Yea I'm going to go there
I get it, you pick up a camera, learn the basics and you're off and running with a newfound passion for photography. It's a wonderful feeling, to say the least. What starts to happen - and yes I can attest to this because I fell victim to it as well. Like with any other creative industry we see trends. Ones that thankfully pass quickly, while others stick around longer than they should. Well, I'm here to call out one that needs to move right along.
Overly Edited Photographs
While as a photographer it might seem fun to add a ridiculous amount of muted tones in the shadows or pull out the highlights to flatten everything because everyone's doing it on Instagram and you feel like it sets you apart. It doesn't. Seriously. Back about 10 years ago the vintage look was running strong throughout the wedding scene and when I think back about the hundreds of images I slathered that crappy preset on, it breaks my heart. I mean the clients were happy, and at the time those images were oh so trendy. But fast forward to today. When or if my client pulls out that cherished album they get to see overly edited images with a heavy filter process run amuck throughout the whole dam gallery. Gross.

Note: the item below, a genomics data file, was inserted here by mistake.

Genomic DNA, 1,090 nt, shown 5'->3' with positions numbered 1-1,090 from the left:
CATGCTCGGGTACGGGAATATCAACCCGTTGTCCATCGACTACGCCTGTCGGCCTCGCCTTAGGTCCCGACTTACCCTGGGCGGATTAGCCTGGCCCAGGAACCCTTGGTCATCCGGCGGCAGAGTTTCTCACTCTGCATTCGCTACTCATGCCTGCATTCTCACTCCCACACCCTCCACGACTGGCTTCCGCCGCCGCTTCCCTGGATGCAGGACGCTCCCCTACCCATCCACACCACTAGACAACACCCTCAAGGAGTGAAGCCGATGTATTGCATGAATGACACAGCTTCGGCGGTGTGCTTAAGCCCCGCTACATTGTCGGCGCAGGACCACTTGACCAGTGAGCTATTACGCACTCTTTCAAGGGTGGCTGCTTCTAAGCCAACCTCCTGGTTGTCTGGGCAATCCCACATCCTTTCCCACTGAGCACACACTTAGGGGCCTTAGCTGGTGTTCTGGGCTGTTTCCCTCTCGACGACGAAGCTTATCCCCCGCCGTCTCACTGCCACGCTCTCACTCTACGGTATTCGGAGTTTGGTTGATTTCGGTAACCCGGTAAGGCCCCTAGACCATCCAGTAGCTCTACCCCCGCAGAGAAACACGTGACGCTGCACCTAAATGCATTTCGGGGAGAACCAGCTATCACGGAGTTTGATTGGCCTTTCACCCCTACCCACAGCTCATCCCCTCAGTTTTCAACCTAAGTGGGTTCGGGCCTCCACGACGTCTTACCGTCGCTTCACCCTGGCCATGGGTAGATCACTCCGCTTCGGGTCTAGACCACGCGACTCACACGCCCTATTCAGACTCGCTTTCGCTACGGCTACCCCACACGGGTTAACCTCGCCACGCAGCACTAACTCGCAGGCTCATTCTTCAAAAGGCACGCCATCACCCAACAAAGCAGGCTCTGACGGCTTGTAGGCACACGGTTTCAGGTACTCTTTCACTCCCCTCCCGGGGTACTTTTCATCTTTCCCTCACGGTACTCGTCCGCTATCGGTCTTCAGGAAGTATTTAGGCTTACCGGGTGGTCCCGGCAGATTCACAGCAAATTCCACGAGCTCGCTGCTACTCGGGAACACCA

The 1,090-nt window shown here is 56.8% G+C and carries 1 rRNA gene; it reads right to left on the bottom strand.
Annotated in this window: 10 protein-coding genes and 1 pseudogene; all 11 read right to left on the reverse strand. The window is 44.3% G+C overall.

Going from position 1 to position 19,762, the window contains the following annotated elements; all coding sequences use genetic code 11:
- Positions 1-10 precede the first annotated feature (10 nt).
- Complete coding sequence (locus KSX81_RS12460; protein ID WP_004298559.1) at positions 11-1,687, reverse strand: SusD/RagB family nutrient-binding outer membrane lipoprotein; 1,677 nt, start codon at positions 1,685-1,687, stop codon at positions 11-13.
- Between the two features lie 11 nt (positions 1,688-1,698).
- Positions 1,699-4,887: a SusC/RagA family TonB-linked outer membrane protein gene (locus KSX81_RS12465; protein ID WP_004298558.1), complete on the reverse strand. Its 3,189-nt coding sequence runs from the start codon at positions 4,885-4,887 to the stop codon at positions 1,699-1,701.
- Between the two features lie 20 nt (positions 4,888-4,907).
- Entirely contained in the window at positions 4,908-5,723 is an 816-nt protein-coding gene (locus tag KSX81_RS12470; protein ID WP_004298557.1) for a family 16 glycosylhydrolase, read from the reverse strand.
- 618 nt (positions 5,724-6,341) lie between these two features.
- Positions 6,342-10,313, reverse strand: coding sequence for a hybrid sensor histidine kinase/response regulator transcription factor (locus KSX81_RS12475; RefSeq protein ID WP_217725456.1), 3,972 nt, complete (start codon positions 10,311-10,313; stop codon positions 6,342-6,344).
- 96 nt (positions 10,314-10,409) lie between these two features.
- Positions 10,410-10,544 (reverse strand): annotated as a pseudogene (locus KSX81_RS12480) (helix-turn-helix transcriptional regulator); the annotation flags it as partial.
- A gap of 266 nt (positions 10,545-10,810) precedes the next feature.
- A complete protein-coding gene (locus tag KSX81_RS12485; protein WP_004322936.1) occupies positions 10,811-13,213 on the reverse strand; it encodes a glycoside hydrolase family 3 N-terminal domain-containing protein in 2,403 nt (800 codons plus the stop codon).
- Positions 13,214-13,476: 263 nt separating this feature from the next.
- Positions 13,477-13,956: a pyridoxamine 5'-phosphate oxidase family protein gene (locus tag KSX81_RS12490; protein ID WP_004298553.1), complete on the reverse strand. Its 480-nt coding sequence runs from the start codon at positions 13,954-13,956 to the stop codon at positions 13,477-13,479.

I was a bride once and I'm so grateful my photographer stuck to a clean, fresh look where all the colors and tones of the day were preserved with what they actually were to the naked eye. He didn't cave to some BS coloring that all the influencers were using lol.
Clean it up
After a couple of years and returning all my wedding images to a variety of clients with the same coloring (barf), something woke me up. Maybe it was one of the workshops I did with Dave Mecey - who is the ultimate guru when it comes to kickass lighting and color theory. Or maybe it was working with interns who were learning and going through the white balance guidelines that shook some damn sense into me. I chose to toss out my cherished trendy presets and focused on clean exposures that would only need slight editing if any unforeseen circumstances took place that I couldn't handle in-camera. If you're a photographer who has fallen victim to this trend I urge you to delete those presets, trust in your vision, and empower yourself to deliver timeless, high-quality work to the folks who hired you.